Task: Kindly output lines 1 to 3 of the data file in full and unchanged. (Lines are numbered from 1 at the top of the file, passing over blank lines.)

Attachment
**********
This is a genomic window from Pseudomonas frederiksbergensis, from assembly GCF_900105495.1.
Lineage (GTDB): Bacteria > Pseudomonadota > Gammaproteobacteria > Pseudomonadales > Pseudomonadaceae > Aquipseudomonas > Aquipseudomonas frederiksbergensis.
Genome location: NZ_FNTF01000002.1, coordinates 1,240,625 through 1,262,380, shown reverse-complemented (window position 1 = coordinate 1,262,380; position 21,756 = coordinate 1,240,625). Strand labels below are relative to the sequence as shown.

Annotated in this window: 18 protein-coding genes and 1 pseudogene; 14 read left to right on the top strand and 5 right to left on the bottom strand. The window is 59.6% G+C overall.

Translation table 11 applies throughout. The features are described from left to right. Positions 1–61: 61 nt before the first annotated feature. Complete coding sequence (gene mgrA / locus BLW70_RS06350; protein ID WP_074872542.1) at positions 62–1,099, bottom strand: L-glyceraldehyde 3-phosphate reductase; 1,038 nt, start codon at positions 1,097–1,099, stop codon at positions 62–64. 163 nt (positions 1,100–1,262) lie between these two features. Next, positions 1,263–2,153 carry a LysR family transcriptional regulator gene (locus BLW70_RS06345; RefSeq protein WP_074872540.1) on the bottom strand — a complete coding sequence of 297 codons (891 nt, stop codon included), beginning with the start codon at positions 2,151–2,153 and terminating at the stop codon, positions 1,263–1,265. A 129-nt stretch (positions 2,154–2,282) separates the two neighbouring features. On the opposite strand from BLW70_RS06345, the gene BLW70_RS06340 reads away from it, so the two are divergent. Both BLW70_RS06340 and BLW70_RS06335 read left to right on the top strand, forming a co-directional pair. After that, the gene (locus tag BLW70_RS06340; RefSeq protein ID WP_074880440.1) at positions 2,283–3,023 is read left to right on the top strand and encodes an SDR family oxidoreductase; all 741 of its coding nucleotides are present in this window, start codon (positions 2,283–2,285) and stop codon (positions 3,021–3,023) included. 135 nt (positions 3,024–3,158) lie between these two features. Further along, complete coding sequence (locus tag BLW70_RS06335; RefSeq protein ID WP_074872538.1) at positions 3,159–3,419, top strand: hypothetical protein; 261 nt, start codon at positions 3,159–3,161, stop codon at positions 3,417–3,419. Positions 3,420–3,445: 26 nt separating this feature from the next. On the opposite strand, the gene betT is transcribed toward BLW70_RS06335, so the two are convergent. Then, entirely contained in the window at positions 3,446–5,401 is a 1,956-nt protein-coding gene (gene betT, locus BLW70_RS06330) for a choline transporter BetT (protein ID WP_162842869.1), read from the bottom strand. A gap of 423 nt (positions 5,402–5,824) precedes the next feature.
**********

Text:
This is a genomic window from Pseudomonas frederiksbergensis, from assembly GCF_900105495.1.
Lineage (GTDB): Bacteria > Pseudomonadota > Gammaproteobacteria > Pseudomonadales > Pseudomonadaceae > Aquipseudomonas > Aquipseudomonas frederiksbergensis.
Genome location: NZ_FNTF01000002.1, coordinates 1,240,625 through 1,262,380, shown reverse-complemented (window position 1 = coordinate 1,262,380; position 21,756 = coordinate 1,240,625). Strand labels below are relative to the sequence as shown.